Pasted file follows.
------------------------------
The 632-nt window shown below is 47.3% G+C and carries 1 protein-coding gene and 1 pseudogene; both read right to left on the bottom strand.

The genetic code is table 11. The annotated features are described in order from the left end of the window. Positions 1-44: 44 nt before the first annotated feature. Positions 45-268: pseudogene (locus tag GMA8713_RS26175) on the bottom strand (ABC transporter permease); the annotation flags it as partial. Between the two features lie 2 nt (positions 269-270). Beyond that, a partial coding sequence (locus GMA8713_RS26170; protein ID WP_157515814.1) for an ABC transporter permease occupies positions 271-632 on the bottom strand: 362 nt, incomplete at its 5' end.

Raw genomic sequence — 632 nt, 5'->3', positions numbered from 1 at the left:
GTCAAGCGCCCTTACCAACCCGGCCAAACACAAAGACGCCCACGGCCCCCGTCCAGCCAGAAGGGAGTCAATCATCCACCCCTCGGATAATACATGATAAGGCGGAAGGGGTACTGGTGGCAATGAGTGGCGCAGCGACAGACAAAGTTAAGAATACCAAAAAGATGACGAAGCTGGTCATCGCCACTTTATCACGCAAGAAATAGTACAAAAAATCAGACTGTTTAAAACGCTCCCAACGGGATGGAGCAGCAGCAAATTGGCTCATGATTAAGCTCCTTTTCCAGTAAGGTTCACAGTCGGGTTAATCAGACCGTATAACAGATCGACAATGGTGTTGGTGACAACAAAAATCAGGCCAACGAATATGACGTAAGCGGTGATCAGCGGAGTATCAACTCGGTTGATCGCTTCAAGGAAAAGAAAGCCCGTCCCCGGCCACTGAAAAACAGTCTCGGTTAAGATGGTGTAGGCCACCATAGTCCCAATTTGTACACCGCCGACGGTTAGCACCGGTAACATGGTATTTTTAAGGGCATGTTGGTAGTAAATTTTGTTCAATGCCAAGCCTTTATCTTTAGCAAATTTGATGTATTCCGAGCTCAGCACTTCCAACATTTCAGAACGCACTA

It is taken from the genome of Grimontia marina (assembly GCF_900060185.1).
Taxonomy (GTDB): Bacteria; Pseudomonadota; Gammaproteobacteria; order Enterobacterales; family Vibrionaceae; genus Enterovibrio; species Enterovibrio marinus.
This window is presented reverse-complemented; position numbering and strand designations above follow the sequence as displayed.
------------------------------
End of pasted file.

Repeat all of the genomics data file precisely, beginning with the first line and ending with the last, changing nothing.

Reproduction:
The 632-nt window shown below is 47.3% G+C and carries 1 protein-coding gene and 1 pseudogene; both read right to left on the bottom strand.

The genetic code is table 11. The annotated features are described in order from the left end of the window. Positions 1-44: 44 nt before the first annotated feature. Positions 45-268: pseudogene (locus tag GMA8713_RS26175) on the bottom strand (ABC transporter permease); the annotation flags it as partial. Between the two features lie 2 nt (positions 269-270). Beyond that, a partial coding sequence (locus GMA8713_RS26170; protein ID WP_157515814.1) for an ABC transporter permease occupies positions 271-632 on the bottom strand: 362 nt, incomplete at its 5' end.

Raw genomic sequence — 632 nt, 5'->3', positions numbered from 1 at the left:
GTCAAGCGCCCTTACCAACCCGGCCAAACACAAAGACGCCCACGGCCCCCGTCCAGCCAGAAGGGAGTCAATCATCCACCCCTCGGATAATACATGATAAGGCGGAAGGGGTACTGGTGGCAATGAGTGGCGCAGCGACAGACAAAGTTAAGAATACCAAAAAGATGACGAAGCTGGTCATCGCCACTTTATCACGCAAGAAATAGTACAAAAAATCAGACTGTTTAAAACGCTCCCAACGGGATGGAGCAGCAGCAAATTGGCTCATGATTAAGCTCCTTTTCCAGTAAGGTTCACAGTCGGGTTAATCAGACCGTATAACAGATCGACAATGGTGTTGGTGACAACAAAAATCAGGCCAACGAATATGACGTAAGCGGTGATCAGCGGAGTATCAACTCGGTTGATCGCTTCAAGGAAAAGAAAGCCCGTCCCCGGCCACTGAAAAACAGTCTCGGTTAAGATGGTGTAGGCCACCATAGTCCCAATTTGTACACCGCCGACGGTTAGCACCGGTAACATGGTATTTTTAAGGGCATGTTGGTAGTAAATTTTGTTCAATGCCAAGCCTTTATCTTTAGCAAATTTGATGTATTCCGAGCTCAGCACTTCCAACATTTCAGAACGCACTA

It is taken from the genome of Grimontia marina (assembly GCF_900060185.1).
Taxonomy (GTDB): Bacteria; Pseudomonadota; Gammaproteobacteria; order Enterobacterales; family Vibrionaceae; genus Enterovibrio; species Enterovibrio marinus.
This window is presented reverse-complemented; position numbering and strand designations above follow the sequence as displayed.